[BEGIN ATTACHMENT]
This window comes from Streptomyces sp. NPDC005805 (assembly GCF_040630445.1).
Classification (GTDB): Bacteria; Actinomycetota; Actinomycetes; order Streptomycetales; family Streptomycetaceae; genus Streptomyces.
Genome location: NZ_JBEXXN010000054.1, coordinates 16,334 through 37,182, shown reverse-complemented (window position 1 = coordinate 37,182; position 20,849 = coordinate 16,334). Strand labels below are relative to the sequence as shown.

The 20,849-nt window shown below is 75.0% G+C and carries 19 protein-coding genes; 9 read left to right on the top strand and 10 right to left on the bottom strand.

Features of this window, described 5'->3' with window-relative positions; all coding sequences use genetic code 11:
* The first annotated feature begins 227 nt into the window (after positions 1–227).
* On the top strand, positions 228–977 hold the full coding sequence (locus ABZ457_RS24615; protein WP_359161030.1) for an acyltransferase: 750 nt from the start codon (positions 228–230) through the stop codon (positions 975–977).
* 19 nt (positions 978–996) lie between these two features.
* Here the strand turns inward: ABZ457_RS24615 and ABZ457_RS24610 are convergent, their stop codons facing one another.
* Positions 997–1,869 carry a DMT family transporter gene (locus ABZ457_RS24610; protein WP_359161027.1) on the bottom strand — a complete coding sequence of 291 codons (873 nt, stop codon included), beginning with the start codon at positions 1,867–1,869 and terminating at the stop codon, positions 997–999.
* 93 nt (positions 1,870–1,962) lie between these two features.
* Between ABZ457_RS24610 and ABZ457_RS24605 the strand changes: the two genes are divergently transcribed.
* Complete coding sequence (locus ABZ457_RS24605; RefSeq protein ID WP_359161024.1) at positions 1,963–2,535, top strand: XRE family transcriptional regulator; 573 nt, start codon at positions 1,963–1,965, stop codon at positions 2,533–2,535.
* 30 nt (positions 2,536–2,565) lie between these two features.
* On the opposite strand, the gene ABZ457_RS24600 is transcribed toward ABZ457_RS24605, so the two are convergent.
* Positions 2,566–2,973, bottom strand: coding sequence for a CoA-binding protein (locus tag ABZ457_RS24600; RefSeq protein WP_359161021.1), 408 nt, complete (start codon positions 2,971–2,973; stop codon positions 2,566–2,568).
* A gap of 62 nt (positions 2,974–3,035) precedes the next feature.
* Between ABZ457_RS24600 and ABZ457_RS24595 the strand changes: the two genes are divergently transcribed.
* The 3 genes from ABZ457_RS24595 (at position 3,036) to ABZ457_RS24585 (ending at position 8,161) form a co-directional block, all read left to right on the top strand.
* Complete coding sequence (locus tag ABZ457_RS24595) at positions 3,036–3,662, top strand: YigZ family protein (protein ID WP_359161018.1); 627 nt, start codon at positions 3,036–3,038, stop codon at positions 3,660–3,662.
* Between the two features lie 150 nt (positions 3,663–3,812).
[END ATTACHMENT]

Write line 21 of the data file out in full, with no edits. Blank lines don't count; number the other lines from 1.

* Between the two features lie 150 nt (positions 3,663–3,812).